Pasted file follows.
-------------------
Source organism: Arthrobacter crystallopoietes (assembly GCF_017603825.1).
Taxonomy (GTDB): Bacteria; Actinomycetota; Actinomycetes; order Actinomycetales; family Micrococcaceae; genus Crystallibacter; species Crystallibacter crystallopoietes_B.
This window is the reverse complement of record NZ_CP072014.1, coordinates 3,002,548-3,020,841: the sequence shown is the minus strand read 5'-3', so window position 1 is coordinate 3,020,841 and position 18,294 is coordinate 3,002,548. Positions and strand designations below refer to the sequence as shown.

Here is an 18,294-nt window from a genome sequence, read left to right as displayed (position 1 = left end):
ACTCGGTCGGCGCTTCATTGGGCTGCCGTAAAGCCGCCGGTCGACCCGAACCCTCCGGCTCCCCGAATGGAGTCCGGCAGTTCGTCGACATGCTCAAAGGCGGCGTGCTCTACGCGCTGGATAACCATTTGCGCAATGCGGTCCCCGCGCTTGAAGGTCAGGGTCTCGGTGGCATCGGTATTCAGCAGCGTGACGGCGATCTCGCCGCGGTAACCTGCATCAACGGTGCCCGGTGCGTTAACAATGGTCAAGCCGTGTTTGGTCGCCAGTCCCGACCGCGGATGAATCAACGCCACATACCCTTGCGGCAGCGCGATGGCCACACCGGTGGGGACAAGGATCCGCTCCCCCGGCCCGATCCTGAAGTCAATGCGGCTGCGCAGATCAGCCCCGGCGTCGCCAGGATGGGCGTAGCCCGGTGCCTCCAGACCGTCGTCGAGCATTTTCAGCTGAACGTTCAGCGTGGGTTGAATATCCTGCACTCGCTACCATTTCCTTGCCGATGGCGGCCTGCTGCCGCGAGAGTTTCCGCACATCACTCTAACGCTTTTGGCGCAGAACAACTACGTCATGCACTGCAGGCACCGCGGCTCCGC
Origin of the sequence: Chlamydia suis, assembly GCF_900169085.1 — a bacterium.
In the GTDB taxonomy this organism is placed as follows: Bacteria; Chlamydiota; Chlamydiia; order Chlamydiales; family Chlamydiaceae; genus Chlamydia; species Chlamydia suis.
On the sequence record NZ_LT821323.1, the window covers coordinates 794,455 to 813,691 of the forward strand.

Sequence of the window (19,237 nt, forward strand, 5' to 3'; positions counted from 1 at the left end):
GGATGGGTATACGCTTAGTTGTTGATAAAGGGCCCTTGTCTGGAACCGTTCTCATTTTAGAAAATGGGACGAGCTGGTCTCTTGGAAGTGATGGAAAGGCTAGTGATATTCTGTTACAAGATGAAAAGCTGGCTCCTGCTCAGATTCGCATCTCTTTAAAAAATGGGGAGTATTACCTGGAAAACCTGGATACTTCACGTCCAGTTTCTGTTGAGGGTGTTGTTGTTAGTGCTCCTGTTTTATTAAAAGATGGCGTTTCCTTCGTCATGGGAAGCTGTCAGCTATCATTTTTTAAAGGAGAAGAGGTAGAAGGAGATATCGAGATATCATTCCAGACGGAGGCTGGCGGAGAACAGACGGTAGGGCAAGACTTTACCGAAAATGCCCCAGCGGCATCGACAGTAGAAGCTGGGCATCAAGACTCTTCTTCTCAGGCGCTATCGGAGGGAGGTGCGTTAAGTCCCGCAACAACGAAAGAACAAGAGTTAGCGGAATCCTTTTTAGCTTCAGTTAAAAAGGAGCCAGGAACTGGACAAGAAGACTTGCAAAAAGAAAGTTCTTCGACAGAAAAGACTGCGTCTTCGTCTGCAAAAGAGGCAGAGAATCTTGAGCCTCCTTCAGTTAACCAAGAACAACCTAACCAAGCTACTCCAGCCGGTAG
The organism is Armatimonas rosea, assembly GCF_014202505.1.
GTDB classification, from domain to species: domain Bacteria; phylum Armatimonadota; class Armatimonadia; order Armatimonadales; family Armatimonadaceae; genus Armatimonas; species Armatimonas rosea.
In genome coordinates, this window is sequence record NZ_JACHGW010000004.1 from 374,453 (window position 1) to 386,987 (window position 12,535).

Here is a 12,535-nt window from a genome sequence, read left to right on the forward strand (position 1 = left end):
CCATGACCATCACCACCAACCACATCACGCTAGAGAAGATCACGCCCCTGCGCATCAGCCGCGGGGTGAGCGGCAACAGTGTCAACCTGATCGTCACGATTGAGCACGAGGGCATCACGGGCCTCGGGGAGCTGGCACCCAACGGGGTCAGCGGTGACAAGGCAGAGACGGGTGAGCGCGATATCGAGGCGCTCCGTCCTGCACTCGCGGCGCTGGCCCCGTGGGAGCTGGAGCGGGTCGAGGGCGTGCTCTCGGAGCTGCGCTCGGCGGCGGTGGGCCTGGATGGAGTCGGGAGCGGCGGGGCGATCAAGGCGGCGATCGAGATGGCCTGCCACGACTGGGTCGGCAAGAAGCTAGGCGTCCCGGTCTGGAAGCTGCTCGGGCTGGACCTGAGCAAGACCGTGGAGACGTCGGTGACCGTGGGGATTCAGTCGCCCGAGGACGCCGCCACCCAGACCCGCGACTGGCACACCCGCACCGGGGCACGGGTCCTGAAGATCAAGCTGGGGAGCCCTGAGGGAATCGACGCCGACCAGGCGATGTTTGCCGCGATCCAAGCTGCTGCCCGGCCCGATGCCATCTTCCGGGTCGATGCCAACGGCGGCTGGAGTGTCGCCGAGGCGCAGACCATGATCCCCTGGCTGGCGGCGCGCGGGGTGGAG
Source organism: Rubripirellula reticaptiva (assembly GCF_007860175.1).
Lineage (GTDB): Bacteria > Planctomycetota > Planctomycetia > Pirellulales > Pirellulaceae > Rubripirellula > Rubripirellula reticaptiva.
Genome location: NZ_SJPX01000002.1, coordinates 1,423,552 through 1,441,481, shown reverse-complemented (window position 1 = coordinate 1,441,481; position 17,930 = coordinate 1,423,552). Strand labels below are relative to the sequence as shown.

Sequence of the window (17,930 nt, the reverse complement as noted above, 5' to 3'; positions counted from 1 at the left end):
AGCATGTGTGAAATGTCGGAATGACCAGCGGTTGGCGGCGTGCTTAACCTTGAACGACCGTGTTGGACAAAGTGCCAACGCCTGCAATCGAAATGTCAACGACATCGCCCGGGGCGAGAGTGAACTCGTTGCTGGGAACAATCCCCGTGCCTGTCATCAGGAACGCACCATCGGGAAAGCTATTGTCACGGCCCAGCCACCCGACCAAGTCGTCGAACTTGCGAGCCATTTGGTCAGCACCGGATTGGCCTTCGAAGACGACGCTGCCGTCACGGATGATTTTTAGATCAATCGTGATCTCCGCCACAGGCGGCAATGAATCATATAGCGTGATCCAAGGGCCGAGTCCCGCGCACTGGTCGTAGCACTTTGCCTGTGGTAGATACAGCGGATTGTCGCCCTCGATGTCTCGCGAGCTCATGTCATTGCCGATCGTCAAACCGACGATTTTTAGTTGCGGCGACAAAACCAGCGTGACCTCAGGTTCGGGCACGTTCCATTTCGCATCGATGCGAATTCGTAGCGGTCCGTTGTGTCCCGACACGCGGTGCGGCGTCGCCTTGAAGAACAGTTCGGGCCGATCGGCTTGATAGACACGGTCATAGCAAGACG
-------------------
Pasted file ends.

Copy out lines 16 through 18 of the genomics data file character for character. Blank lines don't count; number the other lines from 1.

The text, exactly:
Source organism: Rubripirellula reticaptiva (assembly GCF_007860175.1).
Lineage (GTDB): Bacteria > Planctomycetota > Planctomycetia > Pirellulales > Pirellulaceae > Rubripirellula > Rubripirellula reticaptiva.
Genome location: NZ_SJPX01000002.1, coordinates 1,423,552 through 1,441,481, shown reverse-complemented (window position 1 = coordinate 1,441,481; position 17,930 = coordinate 1,423,552). Strand labels below are relative to the sequence as shown.